Ticketmaster Summer in Stages

Rocket to the Moon

Clifford Odets
RNT Lyttelton Theatre
(2011)

Rocket to the Moon production photo by Catherine Ashmore

Rocket to the Moon has all of the ingredients of a screwball comedy and, with its setting in Manhattan between the Depression and the War, could easily have been a socially conscious drama.

What Clifford Odets has actually written is an intricately observed exploration of love and lust amongst the middle classes that is sometimes as steamy as the New York August in which it is played out.

The central figures are a middle-aged dentist who seems to have no paying clients and Cleo, his new, young secretary who has the seductive powers of Helen of Troy or the Egyptian Queen with whom she shares part of a name.

For 2¾ hours we watch as a series of suicidal moths flit around the ingénue's lovely flame, each desperate to gain something different.

Joseph Millson plays Ben Stark, the meek dentist who lives in fear and obedience under the eagle eye of his fearsome wife Belle, portrayed by screen favourite Keeley Hawes.

Ben is the link between Belle and her wealthy father, a bearded rake whom she believes killed his wife with brazen unfaithfulness.

Every time that Nicholas Woodeson appears as the old man, he grabs the attention, playing one of life's genuine characters, a man who has the intonations and charm of Groucho Marx and even some sharply comic lines that would not sound out of place emerging from that legend's mouth.

Mr Prince is dapper to say the least, always carrying a cane or umbrella and seemingly forever fighting the inclination to twirl it around in acknowledgement of his zest for life. All that he, like every other poor male sap in the play, needs is the love of a good woman.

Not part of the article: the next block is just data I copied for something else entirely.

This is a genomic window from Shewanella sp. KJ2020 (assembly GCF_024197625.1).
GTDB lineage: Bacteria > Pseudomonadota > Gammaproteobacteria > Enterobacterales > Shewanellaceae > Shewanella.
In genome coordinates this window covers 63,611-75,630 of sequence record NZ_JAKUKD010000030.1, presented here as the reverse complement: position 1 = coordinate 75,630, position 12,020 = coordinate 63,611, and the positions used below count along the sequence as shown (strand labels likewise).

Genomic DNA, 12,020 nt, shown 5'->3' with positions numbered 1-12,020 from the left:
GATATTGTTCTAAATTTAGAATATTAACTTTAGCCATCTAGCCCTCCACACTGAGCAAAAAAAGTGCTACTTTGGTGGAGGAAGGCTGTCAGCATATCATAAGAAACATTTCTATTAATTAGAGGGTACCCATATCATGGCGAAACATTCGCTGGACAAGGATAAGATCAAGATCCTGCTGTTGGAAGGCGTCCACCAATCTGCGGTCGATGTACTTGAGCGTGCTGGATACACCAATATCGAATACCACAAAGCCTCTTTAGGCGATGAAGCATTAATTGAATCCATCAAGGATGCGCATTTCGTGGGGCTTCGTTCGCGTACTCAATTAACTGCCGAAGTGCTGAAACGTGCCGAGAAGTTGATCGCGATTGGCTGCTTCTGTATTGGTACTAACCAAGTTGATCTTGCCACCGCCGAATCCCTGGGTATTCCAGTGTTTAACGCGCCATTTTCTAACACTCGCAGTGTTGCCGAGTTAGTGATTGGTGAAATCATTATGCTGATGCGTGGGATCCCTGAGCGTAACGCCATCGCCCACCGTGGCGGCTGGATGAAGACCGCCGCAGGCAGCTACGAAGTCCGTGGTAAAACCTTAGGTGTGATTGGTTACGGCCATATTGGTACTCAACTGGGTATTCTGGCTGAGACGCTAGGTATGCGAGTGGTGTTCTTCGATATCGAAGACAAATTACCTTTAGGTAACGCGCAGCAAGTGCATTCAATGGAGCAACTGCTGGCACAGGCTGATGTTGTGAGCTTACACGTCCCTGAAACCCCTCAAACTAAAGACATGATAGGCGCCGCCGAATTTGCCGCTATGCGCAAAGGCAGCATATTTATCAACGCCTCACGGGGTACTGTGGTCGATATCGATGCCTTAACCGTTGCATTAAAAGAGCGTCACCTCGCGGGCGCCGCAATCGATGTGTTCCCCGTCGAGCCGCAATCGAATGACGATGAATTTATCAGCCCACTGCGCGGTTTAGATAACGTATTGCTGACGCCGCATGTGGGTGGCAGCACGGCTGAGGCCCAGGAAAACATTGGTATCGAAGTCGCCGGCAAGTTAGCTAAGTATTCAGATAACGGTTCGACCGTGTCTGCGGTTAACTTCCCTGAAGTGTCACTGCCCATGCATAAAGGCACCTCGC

While the publicity headlines Miss Hawes who only has a cameo role, it is the lesser-known Jessica Raine as Cleo who constantly catches the eye of the audience, as well as her character's admirers.

The dental secretary is a red-headed fantasist who wants to be rich and find love but has an unexpected resilience when all that is on offer comprises a man 40 years her senior, a sleazy impresario, a timid husband, a drunk and a loser.

The man that she wants is married Ben and the main issue of the play is whether he will have the courage to forsake his wife and his respectability for rejuvenation.

Joseph Millson gives a brave performance as an archetypal dullard, allowing those around him to deliver all of the fireworks. It is Jessica Raine who should get most of the plaudits for her sustained portrayal of an ordinary girl who wants to better herself but doesn't really know how to do so, even if the opportunity arose.

Anthony Ward's set, as so often on this stage, is a faithful reconstruction. In this case, he has created a perfect New York dentist's surgery of the period. The main space is built around a leather sofa that has seen better days and this is flanked by two tiny cubicles, one an office, the other where the business takes place. That has its own aura for the audience who gave off an audible frisson after the interval of Angus Jackson's production as, at last, the drill whirred into terrifying action.

Clifford Odets does not go in for deep characterisation and the plotting of Rocket to the Moon is fairly thin, making for an enjoyable but not terribly demanding evening.

Playing until 21 June

Reviewer: Philip Fisher